Arriving at the top stop, we clambered off to walk the last two hundred metres to our hotel for the night – the Mountain Top. A few stalls lined the road along the way but we were too focused on getting to our room to stop and look. “Mingalabar. Are you Ms K and Mr J? Welcome to Mountain Top Hotel”. All our arrangements had been made by our wonderful agent, One Stop Myanmar, and we were in our room only a minute after we arrived. Up here, the air temperature was much cooler, which was a welcome relief. The view from our room’s window was beautiful. Time to freshen up, relax a little while, prepare the camera and tripod, before heading to the revered rock.
The tourist checkpoint was only a few hundred metres up from the hotel. Handing over our entrance fee of US $10 in exchange for green paper passes hanging on a thin rope ‘lanyard’, we  set off towards the terraced platform of the rock temple. Where the concrete path stopped we removed our thongs (flip-flops for those readers who aren’t familiar with the Aussie term for the common rubber footwear) and carried them with us as we climbed the tiled stairs up. Along the way were a few terrace lookouts offering views over the valley and next mountain range and distant river beyond. Amongst the trees on the opposite hillside, there were other small temples with gold spires shining in the late afternoon sun.


Stairs led up the hill to a tiled open square where there were many groups of people, monks, nuns, families, children playing and running around creating a real community atmosphere. Much like Shwe Dagon paya in Yangon, the mood was joyous and happy, but also reverent with many individuals, alone and in groups, praying, chanting and meditating. The great gold rock was simply awe inspiring. Larger than life, it glowed under the late afternoon sun.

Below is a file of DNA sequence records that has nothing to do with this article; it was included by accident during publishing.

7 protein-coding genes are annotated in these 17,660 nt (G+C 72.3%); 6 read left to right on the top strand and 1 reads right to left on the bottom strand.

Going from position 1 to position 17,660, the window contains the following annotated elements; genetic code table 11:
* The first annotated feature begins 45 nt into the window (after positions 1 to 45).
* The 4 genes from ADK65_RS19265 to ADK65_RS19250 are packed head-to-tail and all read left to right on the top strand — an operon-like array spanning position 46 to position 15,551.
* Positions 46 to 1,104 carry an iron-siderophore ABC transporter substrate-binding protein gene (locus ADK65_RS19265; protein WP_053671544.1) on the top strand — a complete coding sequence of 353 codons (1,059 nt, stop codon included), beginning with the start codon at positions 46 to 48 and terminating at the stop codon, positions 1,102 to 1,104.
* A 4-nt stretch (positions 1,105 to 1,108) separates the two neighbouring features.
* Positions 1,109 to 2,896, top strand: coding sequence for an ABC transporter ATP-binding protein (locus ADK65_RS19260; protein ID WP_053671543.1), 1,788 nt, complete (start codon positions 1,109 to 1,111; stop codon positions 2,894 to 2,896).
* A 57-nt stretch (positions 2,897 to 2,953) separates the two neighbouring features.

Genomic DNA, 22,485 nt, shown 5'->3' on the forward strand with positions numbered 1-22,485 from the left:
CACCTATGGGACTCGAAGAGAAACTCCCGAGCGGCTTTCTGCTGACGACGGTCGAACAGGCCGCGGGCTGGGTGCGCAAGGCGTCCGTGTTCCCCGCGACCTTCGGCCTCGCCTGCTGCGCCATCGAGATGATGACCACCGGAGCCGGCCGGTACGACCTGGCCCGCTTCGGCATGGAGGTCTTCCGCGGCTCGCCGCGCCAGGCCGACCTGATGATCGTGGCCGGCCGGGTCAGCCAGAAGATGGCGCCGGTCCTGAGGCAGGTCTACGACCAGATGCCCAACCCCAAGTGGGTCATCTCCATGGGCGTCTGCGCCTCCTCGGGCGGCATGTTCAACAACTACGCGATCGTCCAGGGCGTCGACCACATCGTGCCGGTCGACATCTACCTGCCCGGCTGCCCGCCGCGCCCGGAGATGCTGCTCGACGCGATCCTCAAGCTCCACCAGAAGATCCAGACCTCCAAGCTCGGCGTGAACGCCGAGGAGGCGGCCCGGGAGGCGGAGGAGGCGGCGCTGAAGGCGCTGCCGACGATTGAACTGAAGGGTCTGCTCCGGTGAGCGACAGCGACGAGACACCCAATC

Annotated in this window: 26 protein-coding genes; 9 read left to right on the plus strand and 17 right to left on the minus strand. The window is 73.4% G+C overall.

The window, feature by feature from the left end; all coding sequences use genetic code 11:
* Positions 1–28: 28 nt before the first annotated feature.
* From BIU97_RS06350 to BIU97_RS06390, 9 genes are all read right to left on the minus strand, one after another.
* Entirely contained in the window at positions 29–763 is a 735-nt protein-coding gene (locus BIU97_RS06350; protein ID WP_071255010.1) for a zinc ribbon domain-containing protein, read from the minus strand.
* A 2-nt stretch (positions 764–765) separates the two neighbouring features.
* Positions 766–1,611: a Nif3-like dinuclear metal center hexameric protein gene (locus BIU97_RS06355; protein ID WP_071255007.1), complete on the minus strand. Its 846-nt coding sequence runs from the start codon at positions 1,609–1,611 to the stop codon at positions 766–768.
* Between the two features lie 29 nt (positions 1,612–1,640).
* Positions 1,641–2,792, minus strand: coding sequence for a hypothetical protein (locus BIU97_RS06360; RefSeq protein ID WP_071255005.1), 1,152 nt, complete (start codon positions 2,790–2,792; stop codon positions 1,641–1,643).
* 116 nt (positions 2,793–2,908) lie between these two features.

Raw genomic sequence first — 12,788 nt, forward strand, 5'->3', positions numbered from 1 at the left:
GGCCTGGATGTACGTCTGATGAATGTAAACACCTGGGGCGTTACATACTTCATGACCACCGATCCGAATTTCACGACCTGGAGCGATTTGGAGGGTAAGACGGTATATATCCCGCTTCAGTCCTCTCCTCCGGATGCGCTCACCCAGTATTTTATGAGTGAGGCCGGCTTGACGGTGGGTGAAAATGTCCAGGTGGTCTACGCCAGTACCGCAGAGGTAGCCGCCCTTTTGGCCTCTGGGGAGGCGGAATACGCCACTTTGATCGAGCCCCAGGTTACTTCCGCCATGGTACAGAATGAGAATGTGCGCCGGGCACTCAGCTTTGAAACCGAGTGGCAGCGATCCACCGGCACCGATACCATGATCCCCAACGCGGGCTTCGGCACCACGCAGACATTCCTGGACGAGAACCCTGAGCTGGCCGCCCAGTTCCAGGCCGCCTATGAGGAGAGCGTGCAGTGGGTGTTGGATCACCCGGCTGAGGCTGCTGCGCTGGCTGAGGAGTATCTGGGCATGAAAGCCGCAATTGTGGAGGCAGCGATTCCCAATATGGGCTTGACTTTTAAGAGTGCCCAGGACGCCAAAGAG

Hundreds of bells provided a soundtrack to the temple. Worshippers purchased them and placed them on the make-shift alters that surround the rock, where incense burned beside glowing candles. Attached to the bells’ clangers, hanging off the bottom were golden leaf-like disks where peoples’ hopes and prayers had been hand written before offered up. On a special platform beside the magnificent gold rock, men and boys could attach paper-like gold leaf of offering to honour the precious teachings and make merit for a better rebirth. Unfortunately, females can not get as close and need to be content with seeing it from a few metres away.

There is a spot on the viewing platform where you can see just how precariously the rock sits on the side of the mountain. Literally, it is only prevented from rolling down the mountain by a foot or two where the rock connects with the solid ground of the hillside, which in actual fact is another large rock embedded into the mountain. J and I walked around all the various viewing terraces that offer many views of the rock, as well as the stunning vista over the surrounding valley.

As the sun sunk into the countryside in the distance, we chose a spot to sit and simply absorb the scene, the mood, the sense of importance. Throughout our day, we shared many smiles and “Mingalabars” with local people, as well as inclusions in their photos. 



Watching the sun set, the sky changing colours, surrounded by pilgrims, the sound of melodic mantras rising all around, and the rock shining under numerous spotlights, was a incredibly special moment that will never leave me.


But the visit didn’t stop there. Once the sun had disappeared behind the horizon, clouds of fog rose up from the valley floor. The atmosphere become even more surreal and the temperature dropped dramatically. We returned to the Mountain Top hotel to refresh and have dinner. Once again, we found the local food delicate and delicious. Not to mention the amazing tofu chips we had for entrĂ©e. Similar to ‘prawn crackers’ served in many Asian restaurants anywhere in the world, they were light and crispy and I absolutely loved them. Totally my new favourite food discovery.